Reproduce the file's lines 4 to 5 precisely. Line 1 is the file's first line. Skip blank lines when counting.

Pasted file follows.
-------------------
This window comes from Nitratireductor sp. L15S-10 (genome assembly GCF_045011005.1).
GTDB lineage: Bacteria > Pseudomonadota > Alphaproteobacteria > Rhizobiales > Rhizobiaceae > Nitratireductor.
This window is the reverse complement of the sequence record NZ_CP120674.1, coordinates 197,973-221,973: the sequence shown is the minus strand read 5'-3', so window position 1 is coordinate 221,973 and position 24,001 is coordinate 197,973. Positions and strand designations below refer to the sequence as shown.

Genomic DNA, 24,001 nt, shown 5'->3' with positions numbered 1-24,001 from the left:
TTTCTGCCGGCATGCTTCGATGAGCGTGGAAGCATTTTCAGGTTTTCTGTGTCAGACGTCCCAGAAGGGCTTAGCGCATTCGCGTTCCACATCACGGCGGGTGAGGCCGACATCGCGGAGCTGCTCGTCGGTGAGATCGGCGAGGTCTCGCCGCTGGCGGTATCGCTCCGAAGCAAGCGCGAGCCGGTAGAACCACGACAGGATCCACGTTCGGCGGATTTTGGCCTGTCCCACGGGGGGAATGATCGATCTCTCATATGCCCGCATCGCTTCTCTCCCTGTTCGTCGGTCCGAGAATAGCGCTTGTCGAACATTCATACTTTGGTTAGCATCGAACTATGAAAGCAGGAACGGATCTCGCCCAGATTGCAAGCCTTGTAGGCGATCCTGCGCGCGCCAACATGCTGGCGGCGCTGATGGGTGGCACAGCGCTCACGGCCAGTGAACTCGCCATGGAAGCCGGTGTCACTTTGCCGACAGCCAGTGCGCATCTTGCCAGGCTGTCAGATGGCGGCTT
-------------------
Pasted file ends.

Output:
Genomic DNA, 24,001 nt, shown 5'->3' with positions numbered 1-24,001 from the left:
TTTCTGCCGGCATGCTTCGATGAGCGTGGAAGCATTTTCAGGTTTTCTGTGTCAGACGTCCCAGAAGGGCTTAGCGCATTCGCGTTCCACATCACGGCGGGTGAGGCCGACATCGCGGAGCTGCTCGTCGGTGAGATCGGCGAGGTCTCGCCGCTGGCGGTATCGCTCCGAAGCAAGCGCGAGCCGGTAGAACCACGACAGGATCCACGTTCGGCGGATTTTGGCCTGTCCCACGGGGGGAATGATCGATCTCTCATATGCCCGCATCGCTTCTCTCCCTGTTCGTCGGTCCGAGAATAGCGCTTGTCGAACATTCATACTTTGGTTAGCATCGAACTATGAAAGCAGGAACGGATCTCGCCCAGATTGCAAGCCTTGTAGGCGATCCTGCGCGCGCCAACATGCTGGCGGCGCTGATGGGTGGCACAGCGCTCACGGCCAGTGAACTCGCCATGGAAGCCGGTGTCACTTTGCCGACAGCCAGTGCGCATCTTGCCAGGCTGTCAGATGGCGGCTT